frequent occurrence in a community like ours, which devoted a great part of its spare time to drinking and gambling, and sometimes they were pretty savage affairs, in which biting of ears and gouging of eyes and suchlike ferocities were not unknown. On an occasion of this kind often have I seen a ring formed in saloon or street and a rough-and-tumble fight in full swing. Suddenly a hush falls upon the crowd, the ranks divide, and in strides Chief of Police Jupiter Tonans, cane in hand and stern authority upon his brow. He takes his place unchallenged in the front, and watches the antagonists with silent and frowning attention. After a time their fury slackens, and they would fain have done, but Jupiter with an angry nod threatens them to proceed, and curtly announces that if they won't fight one another they will have to fight him. In such a dilemma only one choice can be made, and they fall too again with sinking hearts, until Jupiter decides that they have had enough punishment, that they won’t be in a hurry to get to fighting again, and graciously intimates hat they may now be permitted to stop. Then he walks unconcernedly away, amid all sorts of queer tributes from the bystanders, expressive of their admiration of the great man’s personal prowess.
Many were the stories that used to circulate round lonely camp fires or at saloon gatherings of the achievements of this redoubtable champion of law and order. Our town lay only a few miles inside the Canadian boundary line, and was, therefore, at once a happy hunting ground of Western “toughs” and “bad men” and “bunco-steerers” “from the other sde,” as we called the adjacent State of Washington. But from the very first of these modern knights errant of road seem to have recognized that in Jack Dunkrk they had met their master, and that it behooved them at least to assume airs of good behavior, as soon as they found themselves on the Britsh side of the forty-ninth parallel, which in these parts is the international boundarv line. In their
own country they were accustomed to take advantage of all sorts of laxities and imperfections in the administration of the law, and they waxed fat and rampant in their misdemeanours, in a community which is inclined to be easy-going and merciful, except on the rare occasons when it wakes up with a jerk, and handles its malefactors, while the fit lasts, with an energy that borders on the ferocious. This curious condition of affairs was brought home to me very forcibly some years ago by the following characteristic little episode : I started early one summer morning to ride from Bodie, a mining camp in the Indian Reservation in Northern Washington, to Summit City, fifty miles away across the border in British Columbia. At mid-day I stopped to eat and rest and bait my horse at a rough little village in a grove of cotton-wood trees, where a ferry boat runs across the Kettle River. There is a country store much frequented by prospectors and farmers, a building half hotel, half farmhouse, where you can get a very eatable meal ; a large rambling collection of stables and barns, where the stage coaches used to change horses, an Indian burying ground where the Indians, who are Roman Catholics, come sometimes to pray ; and the usual collection of loafers waiting about for the chance .of a drink in the bar-room. After lunch I lit my pipe, and strolling over to the store, was soon the centre of a knot of friendly inhabitants, all eager to hear the latest news, from Bodie, which was in those parts something of a metropolis of civilization and society, though anywhere else it would have been reckoned a sorry enough spot. Remembering that “two things greater than all things are, the first love and the second is war,”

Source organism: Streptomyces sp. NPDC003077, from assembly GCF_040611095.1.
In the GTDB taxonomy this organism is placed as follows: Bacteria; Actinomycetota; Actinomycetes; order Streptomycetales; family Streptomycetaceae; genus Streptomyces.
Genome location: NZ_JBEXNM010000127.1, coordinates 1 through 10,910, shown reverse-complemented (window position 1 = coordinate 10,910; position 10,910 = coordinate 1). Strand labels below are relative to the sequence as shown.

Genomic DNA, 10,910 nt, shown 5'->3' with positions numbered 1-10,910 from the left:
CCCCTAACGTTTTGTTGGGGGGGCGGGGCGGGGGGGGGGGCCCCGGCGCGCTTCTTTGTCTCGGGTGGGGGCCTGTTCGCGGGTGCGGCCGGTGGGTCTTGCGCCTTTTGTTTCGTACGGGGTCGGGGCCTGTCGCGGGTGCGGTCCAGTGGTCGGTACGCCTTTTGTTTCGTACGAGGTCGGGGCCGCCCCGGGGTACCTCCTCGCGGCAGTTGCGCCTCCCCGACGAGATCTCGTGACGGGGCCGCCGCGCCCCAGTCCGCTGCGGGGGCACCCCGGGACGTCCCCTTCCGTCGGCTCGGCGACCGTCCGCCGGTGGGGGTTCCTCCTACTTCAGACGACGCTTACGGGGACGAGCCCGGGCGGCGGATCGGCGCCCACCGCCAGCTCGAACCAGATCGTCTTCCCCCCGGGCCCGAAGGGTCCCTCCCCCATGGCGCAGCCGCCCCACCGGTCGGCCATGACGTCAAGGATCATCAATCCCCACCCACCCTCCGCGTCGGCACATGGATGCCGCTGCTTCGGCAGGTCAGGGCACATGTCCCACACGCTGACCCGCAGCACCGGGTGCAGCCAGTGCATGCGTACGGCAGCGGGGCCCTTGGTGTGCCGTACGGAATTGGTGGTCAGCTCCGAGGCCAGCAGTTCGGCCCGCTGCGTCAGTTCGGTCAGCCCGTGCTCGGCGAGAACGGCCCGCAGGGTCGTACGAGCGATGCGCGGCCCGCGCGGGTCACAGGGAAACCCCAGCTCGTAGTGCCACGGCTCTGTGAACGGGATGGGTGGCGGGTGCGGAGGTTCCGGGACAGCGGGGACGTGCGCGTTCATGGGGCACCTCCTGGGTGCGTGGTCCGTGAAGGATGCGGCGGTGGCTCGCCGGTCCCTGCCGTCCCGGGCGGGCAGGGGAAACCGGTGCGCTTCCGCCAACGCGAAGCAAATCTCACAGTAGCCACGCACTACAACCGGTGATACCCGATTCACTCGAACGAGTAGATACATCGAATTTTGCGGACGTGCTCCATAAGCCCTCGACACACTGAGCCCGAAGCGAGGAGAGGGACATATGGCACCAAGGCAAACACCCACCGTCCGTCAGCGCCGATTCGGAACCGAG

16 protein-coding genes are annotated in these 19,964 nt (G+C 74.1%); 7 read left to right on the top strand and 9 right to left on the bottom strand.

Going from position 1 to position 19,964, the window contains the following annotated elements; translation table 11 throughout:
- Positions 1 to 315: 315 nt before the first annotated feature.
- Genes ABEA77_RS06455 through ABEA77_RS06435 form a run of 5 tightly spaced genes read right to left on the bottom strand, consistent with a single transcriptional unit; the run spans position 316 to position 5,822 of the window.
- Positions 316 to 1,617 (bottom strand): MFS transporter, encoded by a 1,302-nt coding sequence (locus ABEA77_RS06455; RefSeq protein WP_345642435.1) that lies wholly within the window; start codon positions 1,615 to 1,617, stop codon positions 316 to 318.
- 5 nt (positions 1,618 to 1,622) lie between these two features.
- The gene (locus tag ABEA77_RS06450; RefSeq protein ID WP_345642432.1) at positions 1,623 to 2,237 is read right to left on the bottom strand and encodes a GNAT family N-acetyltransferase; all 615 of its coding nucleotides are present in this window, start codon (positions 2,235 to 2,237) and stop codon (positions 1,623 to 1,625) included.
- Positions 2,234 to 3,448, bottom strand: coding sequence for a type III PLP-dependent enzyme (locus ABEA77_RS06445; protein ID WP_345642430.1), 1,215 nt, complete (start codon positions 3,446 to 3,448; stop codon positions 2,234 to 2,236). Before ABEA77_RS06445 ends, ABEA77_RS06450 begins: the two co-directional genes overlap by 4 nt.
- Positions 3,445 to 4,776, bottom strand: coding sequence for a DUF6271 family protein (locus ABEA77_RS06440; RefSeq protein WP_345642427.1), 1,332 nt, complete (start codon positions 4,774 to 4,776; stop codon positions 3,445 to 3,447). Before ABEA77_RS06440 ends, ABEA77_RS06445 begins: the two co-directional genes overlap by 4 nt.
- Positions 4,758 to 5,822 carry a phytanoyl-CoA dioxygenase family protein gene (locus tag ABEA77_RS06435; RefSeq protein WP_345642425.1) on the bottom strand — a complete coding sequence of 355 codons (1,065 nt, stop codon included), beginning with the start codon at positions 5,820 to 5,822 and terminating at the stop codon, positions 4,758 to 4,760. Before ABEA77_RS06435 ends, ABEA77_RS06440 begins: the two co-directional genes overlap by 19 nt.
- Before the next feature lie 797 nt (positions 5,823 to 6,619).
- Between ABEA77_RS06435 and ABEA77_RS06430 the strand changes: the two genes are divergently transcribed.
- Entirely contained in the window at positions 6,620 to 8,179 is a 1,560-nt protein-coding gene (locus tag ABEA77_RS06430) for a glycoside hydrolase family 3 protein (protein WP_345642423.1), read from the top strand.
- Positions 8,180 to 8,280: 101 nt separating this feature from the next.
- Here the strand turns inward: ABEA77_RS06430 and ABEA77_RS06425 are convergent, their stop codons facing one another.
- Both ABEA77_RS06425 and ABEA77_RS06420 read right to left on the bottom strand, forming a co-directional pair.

I bethought me of the latest adventures of Mike Flaherty, “the bad man” of Bodie, who some years ago, after murdering a “pal” in cold blood, had broken jail, and escaped the hanging which he so richly deserved. So I told them how on the night before I left Bodie this abominable ruffian had violently and of pure wantonness,
assaulted a well-known mine foreman, who, I am happy to say, had retaliated with compound interest, and nearly beaten him to death with the butt-end of his “gun”—Anglice, revolver. My audience listened to this moving tale with bated breath, and there was no doubt that their sympathies were all on the right side, that they execrated Mike Flaherty and applauded the drastic methods of the mine foreman. But of the fact that the lav/ had been outraged, and ought to be most promptly vindicated, they seemed not to have the least idea, and the discussion was finally summed up by a very respectable and intelligent-looking carpenter, who remarked with a deep sigh, that was almost a groan, “Ah ! that’s the way to treat them ‘bad men’—smash ’em with an axe, or beat their heads in with a club.” And the crowd echoed their approval, “Yes, that’s the only way to handle them ‘bad men.’ ”